If this is the first Martina Cole book that you read I don't think you would want to try the others and you would be missing a real treat, she is usually such a good storyteller so my recommenation is to start with the earlier books then you can judge for yourselves. The Know is my favourite I just couldn't put it down, riviting!
Loved Coles first books but The Business has put me off this author!! Boring, long winded and very predictable plot !!A complete waste of trees.
Martina Cole - The Business.....
Martina Cole's latest novel entitled "The Business" is yet another book filled with the gritty, hard hitting seediness that is the London underworld. We go back in time to the late 70's and meet the Dooley family. Gerald Dooley SNR, head of the house, Mary Dooley the mother of three children, two sons and a daughter, Imelda. Imelda is the main charter throughout the book as we follow her life, which is bad from start to finish.
Imelda is trouble with a capital "T" and this is something that her family are soon to realise. Her sexually loose behaviour soon gets her with "a belly full of arms and legs" as Martina Cole so eloquently puts it, and this causes major friction within the family. Her father, Gerald SNR, cannot believe that his young and angelic daughter is already giving herself away to all and sundry and cannot hide his rage from anyone. Imelda soon comes up with a story that will get her out of trouble but put a lot of other people in far worse danger than she herself was in. Telling her father that the very boy she was sleeping with had indeed raped her seemed like a fool proof plan but when her father confronts the up and coming womaniser he gets far more than he bargained for when a knife cuts his life short.
Imelda has already caused so much pain with this one lie but the hurt continues as the baby's father is quickly taken out of the picture by Gerald SNR's partner in crime. The trouble is only beginning for Imelda and her family however as the baby is born into a world of drugs and abuse. The life of Imelda Dooley is a long and hate filled one and the only thing she truly cares about is getting her next fix.
I have been an avid reader of Martina Cole for many years but have found her books of late rather lacking. I purchased this with the thought that maybe things have turned around and I would enjoy it more than I have the last three books of hers. Unfortunately this was not the case. I struggled through the 400 plus pages that this book has in hardback and have sore wrists from reading in bed under the weight of the thing but feel like I have wasted a few weeks reading the novel itself.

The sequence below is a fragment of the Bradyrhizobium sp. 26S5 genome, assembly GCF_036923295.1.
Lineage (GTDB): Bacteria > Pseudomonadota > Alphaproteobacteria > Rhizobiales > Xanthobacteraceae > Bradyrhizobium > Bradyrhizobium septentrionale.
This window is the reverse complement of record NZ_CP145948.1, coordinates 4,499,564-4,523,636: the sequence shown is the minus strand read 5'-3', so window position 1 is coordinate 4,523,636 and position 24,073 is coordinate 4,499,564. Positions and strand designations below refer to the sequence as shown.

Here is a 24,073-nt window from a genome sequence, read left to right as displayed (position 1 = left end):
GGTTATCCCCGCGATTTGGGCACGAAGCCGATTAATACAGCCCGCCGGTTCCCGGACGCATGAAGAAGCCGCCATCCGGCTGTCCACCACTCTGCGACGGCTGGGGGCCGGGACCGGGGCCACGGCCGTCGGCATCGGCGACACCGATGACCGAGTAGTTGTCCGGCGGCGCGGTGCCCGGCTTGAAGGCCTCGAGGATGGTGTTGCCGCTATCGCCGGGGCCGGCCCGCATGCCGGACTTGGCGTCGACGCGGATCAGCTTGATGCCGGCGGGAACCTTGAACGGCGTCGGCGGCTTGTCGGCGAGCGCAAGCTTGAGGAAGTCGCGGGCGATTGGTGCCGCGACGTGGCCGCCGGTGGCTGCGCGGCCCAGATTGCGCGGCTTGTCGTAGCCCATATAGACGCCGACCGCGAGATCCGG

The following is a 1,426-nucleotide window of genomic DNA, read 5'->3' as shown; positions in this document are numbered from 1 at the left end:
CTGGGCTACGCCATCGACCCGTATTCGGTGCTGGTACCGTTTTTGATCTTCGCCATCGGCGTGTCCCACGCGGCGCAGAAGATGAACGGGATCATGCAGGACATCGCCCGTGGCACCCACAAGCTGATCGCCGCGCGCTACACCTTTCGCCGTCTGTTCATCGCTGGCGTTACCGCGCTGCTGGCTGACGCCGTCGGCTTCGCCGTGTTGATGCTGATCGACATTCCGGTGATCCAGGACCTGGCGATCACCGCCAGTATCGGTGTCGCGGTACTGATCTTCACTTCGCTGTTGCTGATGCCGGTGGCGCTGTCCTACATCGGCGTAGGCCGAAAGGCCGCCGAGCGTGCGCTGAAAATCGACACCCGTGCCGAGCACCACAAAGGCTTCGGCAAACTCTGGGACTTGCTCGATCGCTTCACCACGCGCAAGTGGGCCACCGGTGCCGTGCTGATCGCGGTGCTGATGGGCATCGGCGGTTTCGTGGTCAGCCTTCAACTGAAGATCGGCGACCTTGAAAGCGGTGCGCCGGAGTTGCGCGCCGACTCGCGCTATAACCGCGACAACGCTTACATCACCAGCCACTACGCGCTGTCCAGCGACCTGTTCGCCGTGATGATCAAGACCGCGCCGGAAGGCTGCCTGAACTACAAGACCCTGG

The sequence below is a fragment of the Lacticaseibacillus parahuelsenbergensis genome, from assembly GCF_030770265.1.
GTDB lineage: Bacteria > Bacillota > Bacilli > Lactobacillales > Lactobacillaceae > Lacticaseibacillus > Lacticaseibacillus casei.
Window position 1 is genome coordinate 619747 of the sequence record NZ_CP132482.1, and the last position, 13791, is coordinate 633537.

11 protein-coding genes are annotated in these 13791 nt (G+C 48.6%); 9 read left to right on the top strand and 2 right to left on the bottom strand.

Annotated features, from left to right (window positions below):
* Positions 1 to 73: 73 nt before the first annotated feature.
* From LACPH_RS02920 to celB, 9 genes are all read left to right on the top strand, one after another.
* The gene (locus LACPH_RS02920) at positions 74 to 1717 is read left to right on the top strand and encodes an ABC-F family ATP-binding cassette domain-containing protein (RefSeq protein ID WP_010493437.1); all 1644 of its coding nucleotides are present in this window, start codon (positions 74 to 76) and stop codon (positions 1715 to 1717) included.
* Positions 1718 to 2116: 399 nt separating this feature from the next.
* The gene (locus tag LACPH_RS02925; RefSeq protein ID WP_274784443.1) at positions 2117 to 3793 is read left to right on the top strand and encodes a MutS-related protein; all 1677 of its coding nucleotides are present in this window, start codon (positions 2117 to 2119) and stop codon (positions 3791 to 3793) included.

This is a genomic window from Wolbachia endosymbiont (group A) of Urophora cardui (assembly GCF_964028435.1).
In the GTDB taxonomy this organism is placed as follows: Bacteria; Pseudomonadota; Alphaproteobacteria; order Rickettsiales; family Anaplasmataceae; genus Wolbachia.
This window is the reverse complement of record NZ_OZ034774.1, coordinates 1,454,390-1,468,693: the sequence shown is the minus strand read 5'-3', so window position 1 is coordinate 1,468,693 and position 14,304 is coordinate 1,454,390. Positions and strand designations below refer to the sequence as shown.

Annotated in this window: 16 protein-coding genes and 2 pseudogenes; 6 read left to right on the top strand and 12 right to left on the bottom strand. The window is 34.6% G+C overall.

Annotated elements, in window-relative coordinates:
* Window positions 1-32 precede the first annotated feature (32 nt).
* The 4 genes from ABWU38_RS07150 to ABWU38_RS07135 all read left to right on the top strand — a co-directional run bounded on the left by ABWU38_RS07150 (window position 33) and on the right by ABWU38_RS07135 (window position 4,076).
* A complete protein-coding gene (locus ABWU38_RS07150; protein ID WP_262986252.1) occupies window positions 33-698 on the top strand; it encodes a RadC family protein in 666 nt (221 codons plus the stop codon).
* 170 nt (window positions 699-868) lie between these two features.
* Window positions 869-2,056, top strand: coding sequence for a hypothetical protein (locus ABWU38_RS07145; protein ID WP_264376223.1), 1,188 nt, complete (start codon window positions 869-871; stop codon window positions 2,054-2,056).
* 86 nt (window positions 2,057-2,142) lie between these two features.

Martina Cole's older books seem to have more things actually going on in them or even are centred around a big focal point of the book and I really didn't felt that this book had anything like that. The book seemed to merely follow a troubled young girl turning in to a troubled young women and this did not hold the same interest for me as say her book "Maura's Game".
Something that I also found really annoying was the fact that Martina Cole would reiterate things to the extreme. I noted that pages were taken up on describing things but not in any different manners rather just in different words. Things like "she was pregnant" would also have "she had a belly full of arms and legs" along with "a bun in the oven was not what she wanted". All this just felt like a lot of page filling to me and I felt that the book just needed to get a move on rather than keep covering old ground.
I don't think I really disliked the book as I did read up until the end I just found it somewhat lacking in a real page turning storyline. I usually speed through books but this one just seemed to take forever. I often found myself reading but thinking of other things, which if a book is good enough I would not usually do which, is how I know this one was not that gripping.
This book has been on the shelves for a little over a month now in hardback format and I have just finished reading it. I paid £9 something from Tesco's which is said to be half price but I find that this price is pretty much a standard most places. I think as I thought last time I bought a hardback Martina Cole, that I should have waited for it to come out in paperback and that is perhaps what I shall do next time.
I don't rate the book highly but it was readable. A 3 star rating is a generous score for this book and I would say if you can get it paperback second hand then do that. It certainly isn't worth paying out for it in hardback. The style of Martina is still the same with the usual harsh language and a fairly nasty theme to it so I wouldn't recommend it to the faint hearted.
It is a shame that Martina Cole's books appear to be deteriorating with each one but as it stands I will continue to read her books until the get really bad. I would hate to think someone would be put of from reading her books if perhaps they were introduced to her books by reading this one. If you have not read a Cole book before then certainly starting from her earliest books is advisable.
This book is certainly not a Cole classic but worth a look so I am giving a SLIGHTLY RECOMMENDATION along with the 3 stars. A fairly undecided rating for a pretty undecided book.
I hope this has been of some interest to you.